The most compelling narrative in this year's Oscar race is the battle between Avatar and The Hurt Locker. Both films have nine nominations and the directors, James Cameron and Kathryn Bigelow, were formerly married. Critics have cast the films as polar opposites:Avatar, the $500 million special-effects monstrosity versus Hurt Locker, a low-budget indie war flick. But have critics got it all wrong? Joe Morgenstren at The Wall Street Journal says the films aren't as different as one might think:
Despite its proudly independent roots, "The Hurt Locker" is a heartening throwback to the golden age of Hollywood, when studio films could aspire to such lean and disciplined excellence, and occasionally achieve it. Despite its astronomical budget and studio affiliations, "Avatar" is an indie film in the sense that the man who made it operates by his own rules. Aspiration is the common denominator of both productions. Mr. Cameron has been outspoken, as is his custom, in promising to transform the experience of watching movies in theaters, but damned if he didn't do it; against all odds, "Avatar" has lived up to its ballyhoo. Ms. Bigelow was no less ambitious, though she kept her intentions to herself. She simply took off for the Middle East and shot an exemplary feature that went into distribution ballyhooless, then earned richly deserved adulation on its own.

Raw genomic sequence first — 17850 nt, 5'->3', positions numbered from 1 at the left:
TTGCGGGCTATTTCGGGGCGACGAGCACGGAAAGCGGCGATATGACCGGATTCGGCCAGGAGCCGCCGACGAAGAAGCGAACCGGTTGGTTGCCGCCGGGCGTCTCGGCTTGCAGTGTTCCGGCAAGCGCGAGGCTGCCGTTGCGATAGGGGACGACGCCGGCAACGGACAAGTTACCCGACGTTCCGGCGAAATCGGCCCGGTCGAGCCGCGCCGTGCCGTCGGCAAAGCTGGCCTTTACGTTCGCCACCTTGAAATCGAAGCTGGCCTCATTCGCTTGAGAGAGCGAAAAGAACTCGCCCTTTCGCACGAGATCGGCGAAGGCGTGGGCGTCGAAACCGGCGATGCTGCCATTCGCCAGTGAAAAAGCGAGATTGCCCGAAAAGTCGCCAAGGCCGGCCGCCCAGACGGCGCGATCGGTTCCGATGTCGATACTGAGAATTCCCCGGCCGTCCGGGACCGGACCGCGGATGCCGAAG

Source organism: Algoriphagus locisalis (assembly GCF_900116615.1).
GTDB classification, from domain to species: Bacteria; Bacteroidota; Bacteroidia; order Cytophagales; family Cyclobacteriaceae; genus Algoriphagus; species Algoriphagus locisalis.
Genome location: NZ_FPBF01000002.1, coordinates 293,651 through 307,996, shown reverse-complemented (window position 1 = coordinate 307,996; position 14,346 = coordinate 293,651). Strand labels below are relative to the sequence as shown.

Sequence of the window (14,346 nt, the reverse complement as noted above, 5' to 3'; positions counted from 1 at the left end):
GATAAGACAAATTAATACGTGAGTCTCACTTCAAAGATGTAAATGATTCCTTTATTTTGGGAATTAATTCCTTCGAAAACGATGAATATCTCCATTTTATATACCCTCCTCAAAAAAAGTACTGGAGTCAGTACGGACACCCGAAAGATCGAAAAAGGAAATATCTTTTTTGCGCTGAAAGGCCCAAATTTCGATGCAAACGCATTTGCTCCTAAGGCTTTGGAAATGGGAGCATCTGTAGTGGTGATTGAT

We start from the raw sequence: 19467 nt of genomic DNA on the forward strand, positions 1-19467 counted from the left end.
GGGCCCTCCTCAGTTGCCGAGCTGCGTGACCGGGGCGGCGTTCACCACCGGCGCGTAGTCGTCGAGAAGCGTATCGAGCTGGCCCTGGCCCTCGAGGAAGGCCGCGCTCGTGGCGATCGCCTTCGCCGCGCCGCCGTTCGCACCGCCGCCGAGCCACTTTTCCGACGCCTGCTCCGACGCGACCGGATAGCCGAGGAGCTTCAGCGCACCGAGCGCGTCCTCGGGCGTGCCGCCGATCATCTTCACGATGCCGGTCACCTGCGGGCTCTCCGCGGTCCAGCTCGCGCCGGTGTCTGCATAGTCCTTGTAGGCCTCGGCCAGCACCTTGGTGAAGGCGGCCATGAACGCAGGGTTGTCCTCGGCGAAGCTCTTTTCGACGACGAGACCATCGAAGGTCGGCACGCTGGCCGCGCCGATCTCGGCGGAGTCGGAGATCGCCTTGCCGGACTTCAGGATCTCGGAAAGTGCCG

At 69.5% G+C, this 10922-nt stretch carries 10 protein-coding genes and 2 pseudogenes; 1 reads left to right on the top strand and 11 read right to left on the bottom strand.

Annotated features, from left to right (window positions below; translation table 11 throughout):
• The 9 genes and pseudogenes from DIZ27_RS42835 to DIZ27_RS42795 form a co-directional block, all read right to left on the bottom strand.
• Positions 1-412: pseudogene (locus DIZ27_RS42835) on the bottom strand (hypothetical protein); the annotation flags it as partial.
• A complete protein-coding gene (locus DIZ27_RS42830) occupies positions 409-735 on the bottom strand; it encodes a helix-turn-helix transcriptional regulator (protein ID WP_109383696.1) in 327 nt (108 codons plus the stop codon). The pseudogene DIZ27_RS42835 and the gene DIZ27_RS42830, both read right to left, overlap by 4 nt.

This article is from the archive of our partner The Wire.
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